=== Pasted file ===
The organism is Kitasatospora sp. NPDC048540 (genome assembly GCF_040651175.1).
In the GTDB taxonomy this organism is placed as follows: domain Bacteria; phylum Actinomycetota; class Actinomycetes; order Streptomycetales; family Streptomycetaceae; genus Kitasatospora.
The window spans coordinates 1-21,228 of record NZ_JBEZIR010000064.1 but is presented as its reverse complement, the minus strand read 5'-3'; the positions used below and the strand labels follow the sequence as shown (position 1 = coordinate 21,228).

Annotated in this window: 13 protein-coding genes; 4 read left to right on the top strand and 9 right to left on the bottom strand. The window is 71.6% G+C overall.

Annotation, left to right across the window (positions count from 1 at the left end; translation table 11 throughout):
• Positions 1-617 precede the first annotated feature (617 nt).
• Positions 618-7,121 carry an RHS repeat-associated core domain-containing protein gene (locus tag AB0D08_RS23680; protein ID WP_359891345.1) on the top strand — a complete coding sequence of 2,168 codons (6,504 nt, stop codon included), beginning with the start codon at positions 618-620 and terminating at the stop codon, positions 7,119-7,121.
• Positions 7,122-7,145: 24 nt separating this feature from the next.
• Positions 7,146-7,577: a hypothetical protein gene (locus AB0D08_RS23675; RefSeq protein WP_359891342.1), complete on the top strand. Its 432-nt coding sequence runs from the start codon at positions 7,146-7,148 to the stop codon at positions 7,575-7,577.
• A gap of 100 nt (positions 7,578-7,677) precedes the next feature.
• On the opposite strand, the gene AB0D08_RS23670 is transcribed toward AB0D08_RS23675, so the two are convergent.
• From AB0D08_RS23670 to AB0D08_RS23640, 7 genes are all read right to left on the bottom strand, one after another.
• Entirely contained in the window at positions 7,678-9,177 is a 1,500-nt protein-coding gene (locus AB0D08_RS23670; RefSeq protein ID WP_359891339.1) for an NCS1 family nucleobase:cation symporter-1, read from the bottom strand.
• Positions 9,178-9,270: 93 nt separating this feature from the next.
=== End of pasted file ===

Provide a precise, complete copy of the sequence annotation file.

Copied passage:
The organism is Kitasatospora sp. NPDC048540 (genome assembly GCF_040651175.1).
In the GTDB taxonomy this organism is placed as follows: domain Bacteria; phylum Actinomycetota; class Actinomycetes; order Streptomycetales; family Streptomycetaceae; genus Kitasatospora.
The window spans coordinates 1-21,228 of record NZ_JBEZIR010000064.1 but is presented as its reverse complement, the minus strand read 5'-3'; the positions used below and the strand labels follow the sequence as shown (position 1 = coordinate 21,228).

Annotated in this window: 13 protein-coding genes; 4 read left to right on the top strand and 9 right to left on the bottom strand. The window is 71.6% G+C overall.

Annotation, left to right across the window (positions count from 1 at the left end; translation table 11 throughout):
• Positions 1-617 precede the first annotated feature (617 nt).
• Positions 618-7,121 carry an RHS repeat-associated core domain-containing protein gene (locus tag AB0D08_RS23680; protein ID WP_359891345.1) on the top strand — a complete coding sequence of 2,168 codons (6,504 nt, stop codon included), beginning with the start codon at positions 618-620 and terminating at the stop codon, positions 7,119-7,121.
• Positions 7,122-7,145: 24 nt separating this feature from the next.
• Positions 7,146-7,577: a hypothetical protein gene (locus AB0D08_RS23675; RefSeq protein WP_359891342.1), complete on the top strand. Its 432-nt coding sequence runs from the start codon at positions 7,146-7,148 to the stop codon at positions 7,575-7,577.
• A gap of 100 nt (positions 7,578-7,677) precedes the next feature.
• On the opposite strand, the gene AB0D08_RS23670 is transcribed toward AB0D08_RS23675, so the two are convergent.
• From AB0D08_RS23670 to AB0D08_RS23640, 7 genes are all read right to left on the bottom strand, one after another.
• Entirely contained in the window at positions 7,678-9,177 is a 1,500-nt protein-coding gene (locus AB0D08_RS23670; RefSeq protein ID WP_359891339.1) for an NCS1 family nucleobase:cation symporter-1, read from the bottom strand.
• Positions 9,178-9,270: 93 nt separating this feature from the next.